What if the U.S. Postal Service stopped delivering on Mondays? Would it lose business to competitors such as FedEx and UPS? Would patrons stop using the postal service and pay more bills online? These are all questions that Starla Loyd had to research.
Loyd, '09, spent a semester with political movers and shakers in Washington, DC. Selected by the Congressional Black Caucus Foundation (CBCF) to participate in its highly competitive internship program, she worked with the House Committee on Oversight and Government Reform and the Subcommittee on Federal Workforce, Postal Service, and the District of Columbia in charge of maintaining the database of U.S. commemorative stamps. She also enrolled in three courses at George Washington University through the program's new partnership with the nearly 200-year-old private institution renowned for its undergraduate programs in international affairs, international business, political science, and political communications.
Maria Williams-Hawkins, a telecommunications
faculty member, encouraged her to consider the internship and send writing samples.
“On my own, no, I would have never thought of pursuing something like this,” says Loyd, an Indianapolis North Central grad who aspires to one day start her own production company. “The experience opened up my eyes more and expanded my opportunities, so I can feel a job maybe even in politics is a career option.”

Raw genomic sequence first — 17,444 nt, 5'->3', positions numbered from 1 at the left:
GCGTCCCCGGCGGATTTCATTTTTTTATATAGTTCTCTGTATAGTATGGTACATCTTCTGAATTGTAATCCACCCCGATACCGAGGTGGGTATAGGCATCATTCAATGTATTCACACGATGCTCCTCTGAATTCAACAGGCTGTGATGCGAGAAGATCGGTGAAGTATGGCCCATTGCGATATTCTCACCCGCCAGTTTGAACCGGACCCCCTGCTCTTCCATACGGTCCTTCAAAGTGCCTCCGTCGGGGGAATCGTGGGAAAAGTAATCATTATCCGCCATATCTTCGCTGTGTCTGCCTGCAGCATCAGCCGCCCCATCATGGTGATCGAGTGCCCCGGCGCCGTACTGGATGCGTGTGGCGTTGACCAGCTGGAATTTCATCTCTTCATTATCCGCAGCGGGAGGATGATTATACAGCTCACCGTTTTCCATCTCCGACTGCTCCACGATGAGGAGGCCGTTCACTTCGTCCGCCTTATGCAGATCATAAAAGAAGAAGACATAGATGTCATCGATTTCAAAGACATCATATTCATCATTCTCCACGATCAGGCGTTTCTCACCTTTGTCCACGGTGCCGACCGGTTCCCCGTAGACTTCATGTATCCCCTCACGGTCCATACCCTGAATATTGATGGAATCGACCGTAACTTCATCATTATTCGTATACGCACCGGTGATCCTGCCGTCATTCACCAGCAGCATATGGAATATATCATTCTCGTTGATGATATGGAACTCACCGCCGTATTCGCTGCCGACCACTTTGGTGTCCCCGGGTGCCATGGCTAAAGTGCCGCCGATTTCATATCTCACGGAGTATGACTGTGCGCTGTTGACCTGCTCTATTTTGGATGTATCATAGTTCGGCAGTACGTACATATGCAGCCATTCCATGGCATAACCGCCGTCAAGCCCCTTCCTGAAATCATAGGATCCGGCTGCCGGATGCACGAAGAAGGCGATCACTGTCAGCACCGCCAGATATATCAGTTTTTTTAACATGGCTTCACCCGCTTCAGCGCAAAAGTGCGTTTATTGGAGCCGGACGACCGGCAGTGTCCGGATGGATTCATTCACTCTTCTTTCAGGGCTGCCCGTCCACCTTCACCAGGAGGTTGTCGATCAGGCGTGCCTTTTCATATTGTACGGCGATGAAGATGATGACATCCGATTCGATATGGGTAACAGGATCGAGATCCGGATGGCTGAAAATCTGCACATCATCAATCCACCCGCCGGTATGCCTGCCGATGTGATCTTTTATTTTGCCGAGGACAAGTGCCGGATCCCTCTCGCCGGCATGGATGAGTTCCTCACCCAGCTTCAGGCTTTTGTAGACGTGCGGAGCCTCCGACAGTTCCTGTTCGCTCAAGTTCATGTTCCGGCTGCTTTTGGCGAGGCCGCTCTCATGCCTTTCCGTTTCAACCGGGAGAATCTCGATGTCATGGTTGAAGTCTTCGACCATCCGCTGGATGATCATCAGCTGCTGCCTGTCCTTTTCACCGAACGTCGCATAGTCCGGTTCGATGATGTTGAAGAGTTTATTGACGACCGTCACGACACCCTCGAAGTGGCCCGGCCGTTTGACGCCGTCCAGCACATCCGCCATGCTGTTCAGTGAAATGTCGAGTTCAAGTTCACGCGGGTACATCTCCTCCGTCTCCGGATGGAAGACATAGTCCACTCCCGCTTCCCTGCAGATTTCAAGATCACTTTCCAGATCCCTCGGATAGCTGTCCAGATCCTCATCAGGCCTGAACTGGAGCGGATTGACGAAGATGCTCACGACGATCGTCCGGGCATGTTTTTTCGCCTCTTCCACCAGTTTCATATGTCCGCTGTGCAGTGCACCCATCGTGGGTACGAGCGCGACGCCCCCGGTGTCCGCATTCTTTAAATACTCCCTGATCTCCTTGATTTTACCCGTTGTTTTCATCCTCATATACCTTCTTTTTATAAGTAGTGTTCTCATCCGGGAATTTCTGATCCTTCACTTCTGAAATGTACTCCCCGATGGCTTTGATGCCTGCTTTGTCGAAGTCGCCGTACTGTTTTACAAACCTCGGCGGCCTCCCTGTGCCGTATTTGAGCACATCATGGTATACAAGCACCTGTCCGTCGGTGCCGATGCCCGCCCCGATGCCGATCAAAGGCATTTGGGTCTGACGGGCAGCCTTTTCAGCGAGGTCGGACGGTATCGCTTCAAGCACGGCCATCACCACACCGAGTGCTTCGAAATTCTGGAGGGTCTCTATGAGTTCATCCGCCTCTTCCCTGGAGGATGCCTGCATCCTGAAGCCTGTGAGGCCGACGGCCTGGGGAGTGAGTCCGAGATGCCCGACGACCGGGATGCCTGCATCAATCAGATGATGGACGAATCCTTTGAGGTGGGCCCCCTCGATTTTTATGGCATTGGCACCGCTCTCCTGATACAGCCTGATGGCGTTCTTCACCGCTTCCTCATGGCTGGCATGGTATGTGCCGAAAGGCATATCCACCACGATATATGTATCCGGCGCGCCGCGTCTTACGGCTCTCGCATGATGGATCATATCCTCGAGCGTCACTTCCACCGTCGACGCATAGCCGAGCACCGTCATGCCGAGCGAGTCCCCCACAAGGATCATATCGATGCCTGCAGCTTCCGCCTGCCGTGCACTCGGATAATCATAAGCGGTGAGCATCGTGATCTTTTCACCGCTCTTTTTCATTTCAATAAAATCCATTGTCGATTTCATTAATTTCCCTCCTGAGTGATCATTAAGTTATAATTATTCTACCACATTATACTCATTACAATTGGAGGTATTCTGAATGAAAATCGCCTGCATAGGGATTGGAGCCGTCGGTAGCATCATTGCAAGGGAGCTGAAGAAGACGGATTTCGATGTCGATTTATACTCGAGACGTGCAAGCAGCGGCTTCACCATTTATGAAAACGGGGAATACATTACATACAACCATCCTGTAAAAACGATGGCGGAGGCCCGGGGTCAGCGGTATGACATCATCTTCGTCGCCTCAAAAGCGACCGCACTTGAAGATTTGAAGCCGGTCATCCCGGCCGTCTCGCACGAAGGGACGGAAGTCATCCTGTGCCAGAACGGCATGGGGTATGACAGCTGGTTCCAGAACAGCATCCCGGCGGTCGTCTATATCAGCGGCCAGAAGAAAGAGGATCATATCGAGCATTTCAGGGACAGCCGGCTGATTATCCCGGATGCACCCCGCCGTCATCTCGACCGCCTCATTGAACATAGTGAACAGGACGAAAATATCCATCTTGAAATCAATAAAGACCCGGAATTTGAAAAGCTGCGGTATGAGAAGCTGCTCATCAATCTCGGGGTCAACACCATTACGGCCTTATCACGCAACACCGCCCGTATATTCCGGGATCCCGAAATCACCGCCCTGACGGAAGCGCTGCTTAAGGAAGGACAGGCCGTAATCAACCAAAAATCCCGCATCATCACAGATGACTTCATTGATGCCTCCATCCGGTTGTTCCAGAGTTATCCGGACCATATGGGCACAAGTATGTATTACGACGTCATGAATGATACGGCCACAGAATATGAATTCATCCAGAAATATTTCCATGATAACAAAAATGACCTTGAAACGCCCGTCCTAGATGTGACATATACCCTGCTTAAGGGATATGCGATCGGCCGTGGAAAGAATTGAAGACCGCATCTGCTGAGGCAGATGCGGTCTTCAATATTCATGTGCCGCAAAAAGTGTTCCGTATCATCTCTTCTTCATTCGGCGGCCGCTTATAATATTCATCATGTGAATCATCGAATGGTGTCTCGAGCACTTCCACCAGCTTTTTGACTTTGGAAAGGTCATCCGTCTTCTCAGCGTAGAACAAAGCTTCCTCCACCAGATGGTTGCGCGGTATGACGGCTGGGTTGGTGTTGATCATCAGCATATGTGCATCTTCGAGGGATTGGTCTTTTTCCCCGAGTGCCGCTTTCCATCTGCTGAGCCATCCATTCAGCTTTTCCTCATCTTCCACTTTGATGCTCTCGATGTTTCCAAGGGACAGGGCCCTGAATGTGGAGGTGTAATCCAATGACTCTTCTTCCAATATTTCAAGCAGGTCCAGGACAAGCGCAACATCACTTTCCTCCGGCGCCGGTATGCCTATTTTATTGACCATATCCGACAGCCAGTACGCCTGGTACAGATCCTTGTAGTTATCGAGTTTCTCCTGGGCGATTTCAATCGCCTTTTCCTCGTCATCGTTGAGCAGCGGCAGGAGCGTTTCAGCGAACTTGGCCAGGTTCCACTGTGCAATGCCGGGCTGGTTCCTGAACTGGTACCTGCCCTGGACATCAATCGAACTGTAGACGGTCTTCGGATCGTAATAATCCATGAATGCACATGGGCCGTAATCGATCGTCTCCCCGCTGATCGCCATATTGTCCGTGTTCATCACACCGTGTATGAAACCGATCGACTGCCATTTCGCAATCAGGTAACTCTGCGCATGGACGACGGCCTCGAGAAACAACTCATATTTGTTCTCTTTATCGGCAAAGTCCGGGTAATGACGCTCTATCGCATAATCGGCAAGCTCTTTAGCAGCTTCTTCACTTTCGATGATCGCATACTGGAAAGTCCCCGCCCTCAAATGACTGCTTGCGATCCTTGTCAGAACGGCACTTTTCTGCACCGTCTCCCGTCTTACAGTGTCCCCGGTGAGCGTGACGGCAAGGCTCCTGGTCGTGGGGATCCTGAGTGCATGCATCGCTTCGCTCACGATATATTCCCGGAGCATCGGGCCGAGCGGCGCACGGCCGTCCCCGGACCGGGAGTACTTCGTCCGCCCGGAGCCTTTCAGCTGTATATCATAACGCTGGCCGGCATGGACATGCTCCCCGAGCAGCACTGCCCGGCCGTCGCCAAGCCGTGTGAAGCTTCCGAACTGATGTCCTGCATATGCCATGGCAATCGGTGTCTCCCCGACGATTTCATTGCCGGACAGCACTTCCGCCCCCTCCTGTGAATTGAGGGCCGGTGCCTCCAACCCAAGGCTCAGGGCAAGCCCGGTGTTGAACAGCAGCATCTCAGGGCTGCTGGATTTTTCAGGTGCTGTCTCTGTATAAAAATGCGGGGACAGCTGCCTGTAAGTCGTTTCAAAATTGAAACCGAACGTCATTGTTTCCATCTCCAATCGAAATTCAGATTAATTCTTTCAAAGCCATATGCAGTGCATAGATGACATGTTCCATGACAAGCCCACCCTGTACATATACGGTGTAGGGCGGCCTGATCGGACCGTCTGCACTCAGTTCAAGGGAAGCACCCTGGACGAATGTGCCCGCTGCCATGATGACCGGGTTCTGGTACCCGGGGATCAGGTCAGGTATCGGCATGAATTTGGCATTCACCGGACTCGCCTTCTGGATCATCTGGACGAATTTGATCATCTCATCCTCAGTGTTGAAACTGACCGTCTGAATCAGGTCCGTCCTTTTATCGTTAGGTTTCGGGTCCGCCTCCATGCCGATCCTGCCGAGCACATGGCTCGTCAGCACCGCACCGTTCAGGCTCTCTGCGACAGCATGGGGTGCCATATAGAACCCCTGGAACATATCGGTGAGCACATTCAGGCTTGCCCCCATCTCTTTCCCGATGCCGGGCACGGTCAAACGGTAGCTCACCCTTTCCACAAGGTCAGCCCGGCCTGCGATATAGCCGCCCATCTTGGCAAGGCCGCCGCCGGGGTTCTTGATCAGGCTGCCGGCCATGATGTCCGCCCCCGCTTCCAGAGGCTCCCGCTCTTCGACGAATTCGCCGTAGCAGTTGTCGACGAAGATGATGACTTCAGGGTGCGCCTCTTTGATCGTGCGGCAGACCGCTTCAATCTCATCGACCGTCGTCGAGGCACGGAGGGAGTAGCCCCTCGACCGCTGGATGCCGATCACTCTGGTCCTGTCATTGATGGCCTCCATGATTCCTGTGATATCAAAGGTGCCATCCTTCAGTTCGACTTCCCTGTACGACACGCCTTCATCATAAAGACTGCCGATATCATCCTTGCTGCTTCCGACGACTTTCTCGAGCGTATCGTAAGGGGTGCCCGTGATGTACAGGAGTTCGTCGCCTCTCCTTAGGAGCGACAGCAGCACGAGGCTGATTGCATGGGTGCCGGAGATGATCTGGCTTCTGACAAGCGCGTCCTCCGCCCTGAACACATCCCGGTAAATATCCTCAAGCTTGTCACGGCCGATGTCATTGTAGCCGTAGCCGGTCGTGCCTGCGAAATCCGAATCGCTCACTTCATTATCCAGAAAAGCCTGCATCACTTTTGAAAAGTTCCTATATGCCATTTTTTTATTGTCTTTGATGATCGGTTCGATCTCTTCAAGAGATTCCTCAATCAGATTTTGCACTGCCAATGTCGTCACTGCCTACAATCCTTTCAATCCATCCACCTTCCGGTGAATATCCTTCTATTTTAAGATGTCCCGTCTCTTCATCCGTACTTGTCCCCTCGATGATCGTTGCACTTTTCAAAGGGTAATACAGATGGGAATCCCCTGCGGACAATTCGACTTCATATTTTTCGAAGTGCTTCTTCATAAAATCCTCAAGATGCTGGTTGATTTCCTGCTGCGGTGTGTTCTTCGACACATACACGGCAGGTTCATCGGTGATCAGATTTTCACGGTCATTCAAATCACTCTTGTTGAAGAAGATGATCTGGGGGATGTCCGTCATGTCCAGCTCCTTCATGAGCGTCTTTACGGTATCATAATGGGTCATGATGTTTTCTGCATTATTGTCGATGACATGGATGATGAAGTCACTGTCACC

Her days on Capitol Hill were filled with doing projects for the subcommittee. When any lawmaker or piece of legislation proposes the issuance of a new stamp, one of the first steps is a review of the database. Loyd also would compile the members’ daily news briefs comprised of clips relating to the postal service, federal workers, the District of Columbia, and other items of importance to the subcommittee.
She got to be a part of history, too, arriving in Washington just eight days before President Barack Obama’s inauguration. Loyd attended the inaugural ball sponsored by the CBCF and helped draft remarks for the organization's president, Elsie L. Scott.
“I was assigned to shadow Muriel Cooper, senior media manager for the foundation, and work with all the different media outlets that were there,” she says.
Loyd says her internship gave her a hands-on education.
“Being here, learning outside of the textbook, seeing that Congress member or senator outside of the TV box and saying, ‘Hey, I just met that person or saw that person,' it puts a different perspective on things and I believe makes the experience more genuine,” she says.
Read more about Loyd's distinctive experience in the nation's capital.